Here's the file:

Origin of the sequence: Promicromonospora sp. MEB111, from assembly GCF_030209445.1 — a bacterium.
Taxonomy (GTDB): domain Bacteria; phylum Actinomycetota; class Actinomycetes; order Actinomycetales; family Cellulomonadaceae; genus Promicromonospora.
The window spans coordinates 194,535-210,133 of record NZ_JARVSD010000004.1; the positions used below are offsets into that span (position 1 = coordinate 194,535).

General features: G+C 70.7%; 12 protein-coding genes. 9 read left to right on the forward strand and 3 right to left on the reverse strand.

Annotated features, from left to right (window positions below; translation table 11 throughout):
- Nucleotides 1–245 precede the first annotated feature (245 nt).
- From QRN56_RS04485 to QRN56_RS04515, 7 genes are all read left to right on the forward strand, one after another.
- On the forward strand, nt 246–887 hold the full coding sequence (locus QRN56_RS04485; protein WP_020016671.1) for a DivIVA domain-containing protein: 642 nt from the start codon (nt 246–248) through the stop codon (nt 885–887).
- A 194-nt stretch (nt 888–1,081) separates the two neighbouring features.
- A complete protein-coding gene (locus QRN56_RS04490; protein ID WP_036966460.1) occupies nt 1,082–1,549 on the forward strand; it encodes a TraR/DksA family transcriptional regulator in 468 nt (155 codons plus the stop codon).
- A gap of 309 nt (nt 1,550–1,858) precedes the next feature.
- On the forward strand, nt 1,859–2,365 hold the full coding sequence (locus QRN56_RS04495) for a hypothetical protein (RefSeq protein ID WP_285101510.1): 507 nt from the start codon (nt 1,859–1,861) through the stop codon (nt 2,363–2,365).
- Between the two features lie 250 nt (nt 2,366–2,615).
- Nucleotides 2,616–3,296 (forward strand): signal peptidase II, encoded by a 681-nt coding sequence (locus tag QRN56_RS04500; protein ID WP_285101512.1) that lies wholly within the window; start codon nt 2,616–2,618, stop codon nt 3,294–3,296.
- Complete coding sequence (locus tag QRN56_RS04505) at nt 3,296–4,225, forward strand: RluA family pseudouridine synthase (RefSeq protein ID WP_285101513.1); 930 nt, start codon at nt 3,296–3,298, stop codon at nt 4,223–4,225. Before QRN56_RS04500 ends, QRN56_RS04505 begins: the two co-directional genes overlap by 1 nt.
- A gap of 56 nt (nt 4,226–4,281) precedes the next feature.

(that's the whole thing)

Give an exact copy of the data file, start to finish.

Origin of the sequence: Promicromonospora sp. MEB111, from assembly GCF_030209445.1 — a bacterium.
Taxonomy (GTDB): domain Bacteria; phylum Actinomycetota; class Actinomycetes; order Actinomycetales; family Cellulomonadaceae; genus Promicromonospora.
The window spans coordinates 194,535-210,133 of record NZ_JARVSD010000004.1; the positions used below are offsets into that span (position 1 = coordinate 194,535).

General features: G+C 70.7%; 12 protein-coding genes. 9 read left to right on the forward strand and 3 right to left on the reverse strand.

Annotated features, from left to right (window positions below; translation table 11 throughout):
- Nucleotides 1–245 precede the first annotated feature (245 nt).
- From QRN56_RS04485 to QRN56_RS04515, 7 genes are all read left to right on the forward strand, one after another.
- On the forward strand, nt 246–887 hold the full coding sequence (locus QRN56_RS04485; protein WP_020016671.1) for a DivIVA domain-containing protein: 642 nt from the start codon (nt 246–248) through the stop codon (nt 885–887).
- A 194-nt stretch (nt 888–1,081) separates the two neighbouring features.
- A complete protein-coding gene (locus QRN56_RS04490; protein ID WP_036966460.1) occupies nt 1,082–1,549 on the forward strand; it encodes a TraR/DksA family transcriptional regulator in 468 nt (155 codons plus the stop codon).
- A gap of 309 nt (nt 1,550–1,858) precedes the next feature.
- On the forward strand, nt 1,859–2,365 hold the full coding sequence (locus QRN56_RS04495) for a hypothetical protein (RefSeq protein ID WP_285101510.1): 507 nt from the start codon (nt 1,859–1,861) through the stop codon (nt 2,363–2,365).
- Between the two features lie 250 nt (nt 2,366–2,615).
- Nucleotides 2,616–3,296 (forward strand): signal peptidase II, encoded by a 681-nt coding sequence (locus tag QRN56_RS04500; protein ID WP_285101512.1) that lies wholly within the window; start codon nt 2,616–2,618, stop codon nt 3,294–3,296.
- Complete coding sequence (locus tag QRN56_RS04505) at nt 3,296–4,225, forward strand: RluA family pseudouridine synthase (RefSeq protein ID WP_285101513.1); 930 nt, start codon at nt 3,296–3,298, stop codon at nt 4,223–4,225. Before QRN56_RS04500 ends, QRN56_RS04505 begins: the two co-directional genes overlap by 1 nt.
- A gap of 56 nt (nt 4,226–4,281) precedes the next feature.